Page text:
9.12.2006 1:42am
Jed Adam:
I still wonder how the wording of the question affected responses, since it seems somewhat unwieldy. From the prefatory "As a Native American," respondents may have inferred that they would be understood to be speaking in a particular capacity, or even as representatives of a larger group within society.
9.12.2006 2:23am
Jack Sullivan (mail):
For what it's worth, there's a Navajo high school where the sports teams are known as the Redskins. See http://www.aics.org/mascot/arizona.html (Red Mesa High School in Teec Nos Pos, AZ). In a similar vein, this listing of schools using Indian-associated team names in New Mexico, http://www.aics.org/mascot/newmexico.html, neglects to mention that most of these schools are in communities with heavy, if not majority, Indian populations (Dulce, on Jicarilla Apache reservation; Jemez Pueblo, on Jemez Pueblo reservation; Shiprock, on Navajo reservation; Navajo, on Navajo reservation; Gallup, on edge of Navajo reservation with Indian plurality; Ruidoso, on edge of Mescalero Apache reservation; Cuba, on edge of Jicarilla Apache reservation). It doesn't answer the question at issue, but it's worth considering.
9.12.2006 2:44am
David Walser:
Triticale: As for David Walser's "we, their moral betters, do find it offensive" that claim is more insulting than the team names.

No insult intended. By amplification, I was attempting to satirize expressions such as the following: Does the racial status of those who are offended matter? I'm white, but I find the name Redskins offensive.... By using the phrase "their moral betters", I thought I had made the ironic intent obvious. Most likely just poor writing on my part.

Since the irony was not obvious, allow me to clarify: I don't consider myself part of any group that is morally superior to any other. Nor do I consider myself qualified to determine for the rest of society what terms are so morally offensive their use must be banned by sporting franchises. While I admit to lacking omniscience in this area, I'm not so humble as to forgo a deep mistrust of those who do feel qualified to set the standards the rest of us must follow.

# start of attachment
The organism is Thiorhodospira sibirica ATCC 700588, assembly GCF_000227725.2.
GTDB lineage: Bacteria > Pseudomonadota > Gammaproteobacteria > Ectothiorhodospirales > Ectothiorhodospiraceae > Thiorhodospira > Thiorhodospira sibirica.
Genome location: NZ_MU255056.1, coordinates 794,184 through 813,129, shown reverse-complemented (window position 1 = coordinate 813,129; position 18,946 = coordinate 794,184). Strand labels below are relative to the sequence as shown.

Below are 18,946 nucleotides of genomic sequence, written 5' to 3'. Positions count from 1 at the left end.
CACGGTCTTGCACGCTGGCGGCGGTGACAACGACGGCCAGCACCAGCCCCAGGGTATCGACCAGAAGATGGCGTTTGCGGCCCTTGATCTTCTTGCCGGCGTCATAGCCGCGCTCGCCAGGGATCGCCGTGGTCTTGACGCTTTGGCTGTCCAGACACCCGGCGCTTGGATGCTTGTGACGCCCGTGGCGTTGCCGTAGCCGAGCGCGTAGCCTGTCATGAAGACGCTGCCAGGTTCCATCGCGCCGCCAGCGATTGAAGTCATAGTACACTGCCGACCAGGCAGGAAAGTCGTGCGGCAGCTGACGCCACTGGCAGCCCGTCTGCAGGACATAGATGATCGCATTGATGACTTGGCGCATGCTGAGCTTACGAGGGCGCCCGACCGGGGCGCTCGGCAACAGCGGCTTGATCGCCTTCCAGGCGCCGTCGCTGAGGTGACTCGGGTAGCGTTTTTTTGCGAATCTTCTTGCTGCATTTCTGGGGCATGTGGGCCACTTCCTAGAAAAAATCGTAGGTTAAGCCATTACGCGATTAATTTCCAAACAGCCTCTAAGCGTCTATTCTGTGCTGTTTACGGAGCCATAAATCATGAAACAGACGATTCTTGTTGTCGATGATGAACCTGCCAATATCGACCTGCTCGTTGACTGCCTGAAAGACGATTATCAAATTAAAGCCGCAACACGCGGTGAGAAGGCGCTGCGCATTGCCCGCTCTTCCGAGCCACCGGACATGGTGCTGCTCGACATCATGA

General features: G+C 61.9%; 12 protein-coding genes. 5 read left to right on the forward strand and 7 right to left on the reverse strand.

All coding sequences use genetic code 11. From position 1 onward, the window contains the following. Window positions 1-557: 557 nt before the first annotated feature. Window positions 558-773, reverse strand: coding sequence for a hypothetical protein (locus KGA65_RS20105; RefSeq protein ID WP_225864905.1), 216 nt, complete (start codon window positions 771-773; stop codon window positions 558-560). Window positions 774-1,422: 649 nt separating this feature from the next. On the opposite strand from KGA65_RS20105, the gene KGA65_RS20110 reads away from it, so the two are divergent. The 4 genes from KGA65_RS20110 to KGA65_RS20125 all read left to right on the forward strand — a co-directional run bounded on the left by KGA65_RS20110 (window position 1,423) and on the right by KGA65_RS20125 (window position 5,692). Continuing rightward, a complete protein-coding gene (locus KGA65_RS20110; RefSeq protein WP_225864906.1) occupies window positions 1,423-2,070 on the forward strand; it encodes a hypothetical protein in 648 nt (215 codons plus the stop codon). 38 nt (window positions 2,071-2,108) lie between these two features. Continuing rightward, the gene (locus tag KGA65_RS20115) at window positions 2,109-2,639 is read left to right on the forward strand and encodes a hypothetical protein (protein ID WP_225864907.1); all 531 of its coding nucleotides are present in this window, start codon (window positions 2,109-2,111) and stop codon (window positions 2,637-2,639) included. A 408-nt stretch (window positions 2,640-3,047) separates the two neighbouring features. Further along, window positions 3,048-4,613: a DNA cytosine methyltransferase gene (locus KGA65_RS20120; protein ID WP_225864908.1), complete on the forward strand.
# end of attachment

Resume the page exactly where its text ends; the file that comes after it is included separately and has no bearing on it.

9.12.2006 3:27am
Alan K. Henderson (mail) (www):
Cannot...resist...urge...to..quote...P.J. O'Rourke:

The Review maintains that Redskin cannot be a bigoted term because people don't name themselves after groups they don't like. Or, as I would put it, there are no sports teams called the Miami Spics, the New York Kikes, the Detroit N****rs, the L.A. Slopes, or the Dallas Drunk White Trash.


(Maybe I've been in Texas too long, but I've never heard "slopes" before, except in reference to geometry and skiing.)
9.12.2006 5:58am
BT:
I remember driving through Freeport, IL a number of years ago and seeing that their highschool's team name was The Freeport Pretzels. I wonder if one of their cheers was "Choke 'em Pretzels!!" Of course this was before bulimia was identified as a major behavioral disorder and they may have since changed it to be less offensive. Also for many years exciting Pekin, IL highschool team was named The Pekin Chinks. This was changed in the late 80s or so, due to complaints by Chinese-Americans over the offensive connotation of the word chink. To show the Justins of the world that I am not a complete Philistine, I think that this was a reasonable demand due to blaringly offensive nature of that word. I guess we will have to agree to disagree on whether or not redskin, or Indian, etc, falls into that same category.